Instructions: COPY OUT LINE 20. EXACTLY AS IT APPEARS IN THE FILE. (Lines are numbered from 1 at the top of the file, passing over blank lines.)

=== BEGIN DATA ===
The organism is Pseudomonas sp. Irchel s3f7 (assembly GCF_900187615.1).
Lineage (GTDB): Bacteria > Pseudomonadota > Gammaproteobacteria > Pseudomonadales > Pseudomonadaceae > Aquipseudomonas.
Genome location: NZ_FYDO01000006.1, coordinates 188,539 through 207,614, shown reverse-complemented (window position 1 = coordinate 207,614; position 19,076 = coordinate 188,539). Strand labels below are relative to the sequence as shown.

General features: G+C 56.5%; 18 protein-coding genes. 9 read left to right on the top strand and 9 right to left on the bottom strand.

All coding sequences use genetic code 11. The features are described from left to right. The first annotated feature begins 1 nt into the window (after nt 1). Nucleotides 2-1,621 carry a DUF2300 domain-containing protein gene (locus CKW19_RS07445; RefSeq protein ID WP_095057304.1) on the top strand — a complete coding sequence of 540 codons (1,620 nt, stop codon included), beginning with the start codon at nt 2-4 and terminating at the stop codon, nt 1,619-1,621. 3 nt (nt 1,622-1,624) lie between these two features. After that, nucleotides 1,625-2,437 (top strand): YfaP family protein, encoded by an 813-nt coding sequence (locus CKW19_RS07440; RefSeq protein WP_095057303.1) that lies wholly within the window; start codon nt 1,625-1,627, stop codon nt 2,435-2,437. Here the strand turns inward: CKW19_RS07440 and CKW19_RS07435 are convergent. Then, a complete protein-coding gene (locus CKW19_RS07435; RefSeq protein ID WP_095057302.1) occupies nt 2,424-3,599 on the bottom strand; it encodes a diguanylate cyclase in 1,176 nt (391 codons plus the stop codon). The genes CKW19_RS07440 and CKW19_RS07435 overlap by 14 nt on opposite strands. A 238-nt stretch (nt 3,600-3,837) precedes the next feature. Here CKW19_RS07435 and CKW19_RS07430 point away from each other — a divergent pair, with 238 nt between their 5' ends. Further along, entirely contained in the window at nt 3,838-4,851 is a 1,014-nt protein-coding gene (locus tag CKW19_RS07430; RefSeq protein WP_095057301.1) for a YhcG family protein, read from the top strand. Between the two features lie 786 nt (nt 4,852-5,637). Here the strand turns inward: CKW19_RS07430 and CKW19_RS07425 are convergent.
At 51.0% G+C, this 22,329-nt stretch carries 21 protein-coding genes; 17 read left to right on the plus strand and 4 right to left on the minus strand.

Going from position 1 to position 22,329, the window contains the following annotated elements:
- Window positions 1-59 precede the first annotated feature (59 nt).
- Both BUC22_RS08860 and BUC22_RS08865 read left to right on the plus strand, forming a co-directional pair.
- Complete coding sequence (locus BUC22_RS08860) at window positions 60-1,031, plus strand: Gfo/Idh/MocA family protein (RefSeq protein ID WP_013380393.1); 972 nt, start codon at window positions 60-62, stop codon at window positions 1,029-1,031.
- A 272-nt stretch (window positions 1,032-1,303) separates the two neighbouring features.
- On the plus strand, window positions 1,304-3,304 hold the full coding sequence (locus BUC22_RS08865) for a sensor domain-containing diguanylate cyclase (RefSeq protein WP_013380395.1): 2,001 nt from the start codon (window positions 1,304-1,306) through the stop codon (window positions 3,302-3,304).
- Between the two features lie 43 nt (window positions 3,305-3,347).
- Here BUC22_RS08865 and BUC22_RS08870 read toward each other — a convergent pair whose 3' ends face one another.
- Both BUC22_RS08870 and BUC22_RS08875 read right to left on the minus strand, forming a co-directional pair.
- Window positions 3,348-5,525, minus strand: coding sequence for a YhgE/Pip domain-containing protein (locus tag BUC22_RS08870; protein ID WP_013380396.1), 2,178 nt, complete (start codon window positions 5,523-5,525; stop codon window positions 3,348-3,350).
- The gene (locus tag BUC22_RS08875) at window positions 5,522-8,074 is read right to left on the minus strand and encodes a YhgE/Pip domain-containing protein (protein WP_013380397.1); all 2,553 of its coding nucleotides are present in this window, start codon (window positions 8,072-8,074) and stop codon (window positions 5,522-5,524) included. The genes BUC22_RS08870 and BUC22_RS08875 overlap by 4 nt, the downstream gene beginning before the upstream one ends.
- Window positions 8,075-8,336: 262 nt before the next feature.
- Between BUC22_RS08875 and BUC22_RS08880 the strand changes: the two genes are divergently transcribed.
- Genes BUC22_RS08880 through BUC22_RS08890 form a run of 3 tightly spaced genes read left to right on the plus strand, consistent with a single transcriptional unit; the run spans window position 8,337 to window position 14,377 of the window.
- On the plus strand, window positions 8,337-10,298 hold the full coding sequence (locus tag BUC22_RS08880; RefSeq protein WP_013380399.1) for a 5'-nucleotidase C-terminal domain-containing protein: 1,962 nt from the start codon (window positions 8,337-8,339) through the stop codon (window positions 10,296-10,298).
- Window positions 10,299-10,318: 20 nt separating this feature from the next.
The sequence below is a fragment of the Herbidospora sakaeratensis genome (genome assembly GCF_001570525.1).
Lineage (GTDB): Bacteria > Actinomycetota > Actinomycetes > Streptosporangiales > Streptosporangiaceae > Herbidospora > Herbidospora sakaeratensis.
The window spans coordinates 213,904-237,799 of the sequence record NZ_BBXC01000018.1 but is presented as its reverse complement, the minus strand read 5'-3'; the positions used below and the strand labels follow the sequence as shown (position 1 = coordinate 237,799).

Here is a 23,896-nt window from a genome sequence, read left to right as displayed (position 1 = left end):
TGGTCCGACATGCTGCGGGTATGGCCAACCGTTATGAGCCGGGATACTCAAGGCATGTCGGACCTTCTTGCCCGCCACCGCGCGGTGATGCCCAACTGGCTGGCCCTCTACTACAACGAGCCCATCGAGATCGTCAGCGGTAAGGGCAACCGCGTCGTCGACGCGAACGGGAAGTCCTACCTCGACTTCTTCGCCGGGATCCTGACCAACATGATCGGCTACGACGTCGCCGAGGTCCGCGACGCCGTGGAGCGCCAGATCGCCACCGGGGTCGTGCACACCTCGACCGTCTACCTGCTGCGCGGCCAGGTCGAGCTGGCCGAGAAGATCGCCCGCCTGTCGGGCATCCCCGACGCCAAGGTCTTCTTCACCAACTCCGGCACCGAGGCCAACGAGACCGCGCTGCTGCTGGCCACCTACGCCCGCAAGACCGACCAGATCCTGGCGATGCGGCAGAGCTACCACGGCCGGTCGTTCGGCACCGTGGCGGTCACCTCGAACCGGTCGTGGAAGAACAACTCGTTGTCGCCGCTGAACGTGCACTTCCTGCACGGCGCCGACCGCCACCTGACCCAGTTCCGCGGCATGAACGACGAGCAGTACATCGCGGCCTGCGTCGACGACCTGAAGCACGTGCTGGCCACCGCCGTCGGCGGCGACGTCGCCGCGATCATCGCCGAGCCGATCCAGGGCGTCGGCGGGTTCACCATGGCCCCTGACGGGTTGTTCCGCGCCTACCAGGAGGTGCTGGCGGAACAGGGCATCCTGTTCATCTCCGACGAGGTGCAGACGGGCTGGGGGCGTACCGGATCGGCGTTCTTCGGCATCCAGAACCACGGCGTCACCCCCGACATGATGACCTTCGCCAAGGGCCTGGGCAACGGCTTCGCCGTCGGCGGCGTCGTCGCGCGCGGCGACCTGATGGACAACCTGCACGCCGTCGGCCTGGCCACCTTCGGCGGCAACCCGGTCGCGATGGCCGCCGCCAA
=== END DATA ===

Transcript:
- Genes BUC22_RS08880 through BUC22_RS08890 form a run of 3 tightly spaced genes read left to right on the plus strand, consistent with a single transcriptional unit; the run spans window position 8,337 to window position 14,377 of the window.